Brave Act - Full Career
Who are we, Canada's public servants? Are we complacent, indifferent paper shufflers? Or do we bring spirit, commitment and character to the world around us?
None of us may do quite as well in the latter qualifications as Keith Post, who was one of us until his recent retirement. But as you read the letter from Colin Churcher, Director General, Railway Safety, you may develop, as we did, a sense of pride in having worked in the same department.
I've heard a number of stories about you over the years. One that I like best is that you lied about your age to get into the armed forces during the Second World War. You were a gunner in the Canadian Army 1940-45, fighting in Europe.
By my calculations, this would have made you 14 when you joined up.
I'm sure the experience stood you in good stead. You have built quite a reputation for fighting for what you think is right. You still look pretty good and I'm wondering if you're having to lie about your age in order to start your retirement.
One result of your wartime experience was an acute hearing impairment.
Your father was a boiler maker in the round house at Ottawa West and it was natural that you would think to follow him into the railway.
You began your career with Canadian Pacific working on steam locomotives in 1946, the same year you married Eleanor Jean Wilston.
For many years you were chairman of the Brotherhood of Locomotive Firemen and Enginemen, number 172, the F.G. Lawrence Lodge. The firemen issue arose and you fought to retain them. You were selected, along with Duncan du Fresne, as a union witness in the Exchequer Court.
Working as a hogger for CP at Ottawa in the 1950's and 1960's must have been interesting but by 1970 the signs were clear. On the theory that if you can't beat them, join them you started with the Canadian Transport Commission in 1972.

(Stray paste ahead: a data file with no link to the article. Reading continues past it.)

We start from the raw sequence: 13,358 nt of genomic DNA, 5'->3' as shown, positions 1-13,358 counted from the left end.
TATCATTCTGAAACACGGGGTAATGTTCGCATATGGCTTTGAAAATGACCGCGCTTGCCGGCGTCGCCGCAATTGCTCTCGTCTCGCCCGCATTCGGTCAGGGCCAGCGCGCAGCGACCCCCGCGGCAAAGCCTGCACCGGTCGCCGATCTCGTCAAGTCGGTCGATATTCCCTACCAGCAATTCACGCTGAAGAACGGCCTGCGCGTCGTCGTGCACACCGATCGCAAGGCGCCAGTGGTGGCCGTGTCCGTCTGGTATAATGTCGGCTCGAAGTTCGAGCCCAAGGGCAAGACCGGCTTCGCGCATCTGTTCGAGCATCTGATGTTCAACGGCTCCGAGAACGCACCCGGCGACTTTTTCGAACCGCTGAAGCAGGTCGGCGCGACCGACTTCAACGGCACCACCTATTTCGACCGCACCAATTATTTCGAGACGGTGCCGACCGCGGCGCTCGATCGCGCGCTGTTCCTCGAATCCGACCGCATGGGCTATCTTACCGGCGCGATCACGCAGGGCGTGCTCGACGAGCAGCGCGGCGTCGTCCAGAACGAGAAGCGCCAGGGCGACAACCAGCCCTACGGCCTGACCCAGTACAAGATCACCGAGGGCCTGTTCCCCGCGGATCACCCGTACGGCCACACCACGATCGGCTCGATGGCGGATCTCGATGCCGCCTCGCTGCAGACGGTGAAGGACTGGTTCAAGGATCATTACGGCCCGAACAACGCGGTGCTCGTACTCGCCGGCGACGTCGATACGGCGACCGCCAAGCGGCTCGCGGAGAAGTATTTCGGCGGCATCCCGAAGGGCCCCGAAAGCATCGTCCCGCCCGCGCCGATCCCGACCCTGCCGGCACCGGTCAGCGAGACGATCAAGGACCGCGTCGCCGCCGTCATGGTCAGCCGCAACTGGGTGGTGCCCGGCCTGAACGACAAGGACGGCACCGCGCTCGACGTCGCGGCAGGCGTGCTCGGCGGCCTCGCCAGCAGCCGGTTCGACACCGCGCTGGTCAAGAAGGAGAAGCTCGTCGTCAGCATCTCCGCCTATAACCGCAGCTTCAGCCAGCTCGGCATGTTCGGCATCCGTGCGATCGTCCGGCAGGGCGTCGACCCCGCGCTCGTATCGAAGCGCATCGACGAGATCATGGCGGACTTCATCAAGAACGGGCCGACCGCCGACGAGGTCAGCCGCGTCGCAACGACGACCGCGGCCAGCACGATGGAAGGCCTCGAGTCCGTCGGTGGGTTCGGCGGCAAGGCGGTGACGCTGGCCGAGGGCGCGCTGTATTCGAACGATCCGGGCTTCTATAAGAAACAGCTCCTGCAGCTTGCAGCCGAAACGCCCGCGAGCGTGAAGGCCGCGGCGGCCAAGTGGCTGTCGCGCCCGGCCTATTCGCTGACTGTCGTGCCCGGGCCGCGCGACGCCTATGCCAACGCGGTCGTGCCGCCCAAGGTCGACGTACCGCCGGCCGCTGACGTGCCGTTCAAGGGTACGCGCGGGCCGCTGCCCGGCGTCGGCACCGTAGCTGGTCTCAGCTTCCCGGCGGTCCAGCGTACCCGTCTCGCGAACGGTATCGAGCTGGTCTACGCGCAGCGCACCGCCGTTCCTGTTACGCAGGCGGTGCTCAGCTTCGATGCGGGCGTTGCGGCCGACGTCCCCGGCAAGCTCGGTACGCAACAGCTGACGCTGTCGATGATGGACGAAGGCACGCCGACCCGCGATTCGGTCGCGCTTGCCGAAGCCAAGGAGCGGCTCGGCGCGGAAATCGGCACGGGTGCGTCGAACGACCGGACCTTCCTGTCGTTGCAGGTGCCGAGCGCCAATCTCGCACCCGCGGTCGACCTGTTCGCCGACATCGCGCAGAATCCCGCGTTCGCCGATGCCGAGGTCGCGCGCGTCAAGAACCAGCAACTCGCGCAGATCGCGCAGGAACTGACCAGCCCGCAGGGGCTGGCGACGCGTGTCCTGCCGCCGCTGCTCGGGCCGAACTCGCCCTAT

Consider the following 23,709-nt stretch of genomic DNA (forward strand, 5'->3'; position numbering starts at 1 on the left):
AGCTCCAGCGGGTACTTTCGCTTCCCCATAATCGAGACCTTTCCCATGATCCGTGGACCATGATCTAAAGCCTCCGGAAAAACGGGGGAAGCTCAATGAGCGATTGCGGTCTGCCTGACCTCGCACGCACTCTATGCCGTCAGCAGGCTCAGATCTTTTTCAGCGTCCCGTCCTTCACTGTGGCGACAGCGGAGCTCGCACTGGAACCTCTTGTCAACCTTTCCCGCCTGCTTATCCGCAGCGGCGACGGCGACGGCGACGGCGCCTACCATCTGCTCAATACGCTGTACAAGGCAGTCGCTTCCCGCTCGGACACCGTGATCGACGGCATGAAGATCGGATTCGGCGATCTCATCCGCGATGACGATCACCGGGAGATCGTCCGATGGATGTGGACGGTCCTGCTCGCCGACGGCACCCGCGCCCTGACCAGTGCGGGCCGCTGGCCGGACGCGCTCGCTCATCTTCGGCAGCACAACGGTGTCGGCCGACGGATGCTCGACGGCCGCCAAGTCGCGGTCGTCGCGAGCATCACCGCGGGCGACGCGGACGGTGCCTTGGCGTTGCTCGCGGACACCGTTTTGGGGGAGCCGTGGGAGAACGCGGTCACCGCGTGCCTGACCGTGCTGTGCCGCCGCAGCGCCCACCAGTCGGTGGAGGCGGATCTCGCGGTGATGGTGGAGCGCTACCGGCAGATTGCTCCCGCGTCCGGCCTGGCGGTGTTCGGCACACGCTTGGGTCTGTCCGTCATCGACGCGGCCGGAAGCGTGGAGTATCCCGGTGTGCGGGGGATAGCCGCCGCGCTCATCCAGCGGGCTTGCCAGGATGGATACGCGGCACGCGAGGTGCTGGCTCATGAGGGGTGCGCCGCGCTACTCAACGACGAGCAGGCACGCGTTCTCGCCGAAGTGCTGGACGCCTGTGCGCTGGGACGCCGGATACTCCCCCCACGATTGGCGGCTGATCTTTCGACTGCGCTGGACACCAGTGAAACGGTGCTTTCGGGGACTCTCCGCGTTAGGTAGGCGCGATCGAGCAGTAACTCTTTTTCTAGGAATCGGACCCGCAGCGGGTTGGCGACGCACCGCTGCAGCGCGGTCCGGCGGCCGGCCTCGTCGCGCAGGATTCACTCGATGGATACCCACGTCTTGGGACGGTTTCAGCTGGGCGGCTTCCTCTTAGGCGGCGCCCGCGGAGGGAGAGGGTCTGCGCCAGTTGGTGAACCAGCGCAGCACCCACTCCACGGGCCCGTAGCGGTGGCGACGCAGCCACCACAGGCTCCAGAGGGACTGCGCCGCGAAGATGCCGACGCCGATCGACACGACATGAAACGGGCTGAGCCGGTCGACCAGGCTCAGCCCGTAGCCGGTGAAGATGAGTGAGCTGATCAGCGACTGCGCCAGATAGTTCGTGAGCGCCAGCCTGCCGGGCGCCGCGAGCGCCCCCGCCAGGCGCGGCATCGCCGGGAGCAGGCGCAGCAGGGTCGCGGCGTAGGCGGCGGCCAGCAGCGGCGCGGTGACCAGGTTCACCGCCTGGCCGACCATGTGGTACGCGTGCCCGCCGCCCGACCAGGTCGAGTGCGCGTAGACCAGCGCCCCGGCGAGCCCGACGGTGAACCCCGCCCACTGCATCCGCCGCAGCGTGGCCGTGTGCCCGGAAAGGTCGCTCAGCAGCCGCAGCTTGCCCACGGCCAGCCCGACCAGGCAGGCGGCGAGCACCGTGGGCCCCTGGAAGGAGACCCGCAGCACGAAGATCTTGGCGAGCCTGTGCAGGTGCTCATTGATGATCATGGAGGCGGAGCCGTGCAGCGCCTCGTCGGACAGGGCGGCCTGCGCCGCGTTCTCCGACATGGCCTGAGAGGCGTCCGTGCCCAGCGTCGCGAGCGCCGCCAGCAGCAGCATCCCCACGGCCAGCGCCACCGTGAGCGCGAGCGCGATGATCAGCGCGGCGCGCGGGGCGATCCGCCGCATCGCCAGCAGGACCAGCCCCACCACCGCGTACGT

I know you have a great number of friends across the country. I find them where you work, or have worked - as director of the Toronto office, headquarters director-general of Operations and Maintenance and your final job as director of the Calgary office.
I came to know you when Victor Barbeau and I were drafting the Railway Safety Act. Your knowledge made our task a lot easier.
Before that I knew of you when you worked on the Grange and Foisy inquiries, where you helped make the railways safer.
I don't know your exact connections with Grange, but you were Mr. Justice Rene P. Foisy's key technical advisor. I'd see you beside Justice Foisy, explaining what makes a railway tick.
You were the fireman in the locomotive cab when you spotted a toddler lying over the rail. The engineer put the brakes into emergency but it was clear you couldn 't stop in time. Without a moment's hesitation you went out to the front foot board, grabbed for the toddler at the last moment and rolled into the ditch with him in your arms. It didn't matter that you had put your life on the line. You had saved a two-year-old from certain death.
Your brave act earned you an award, presented by Stanley Knowles, the famous parliamentarian.
I wish you well in your retirement. Many people who have retired seem to be even busier than when they were working. I am sure this will be true for you.
Keith retired in his beloved Calgary so that he could get some houseboating in on the Shuswap Lakes, and a little golf in on the side. Unfortunately, a few years ago he was taken from us by cancer.
Transport Canada Staff Magazine, July-August, 1990.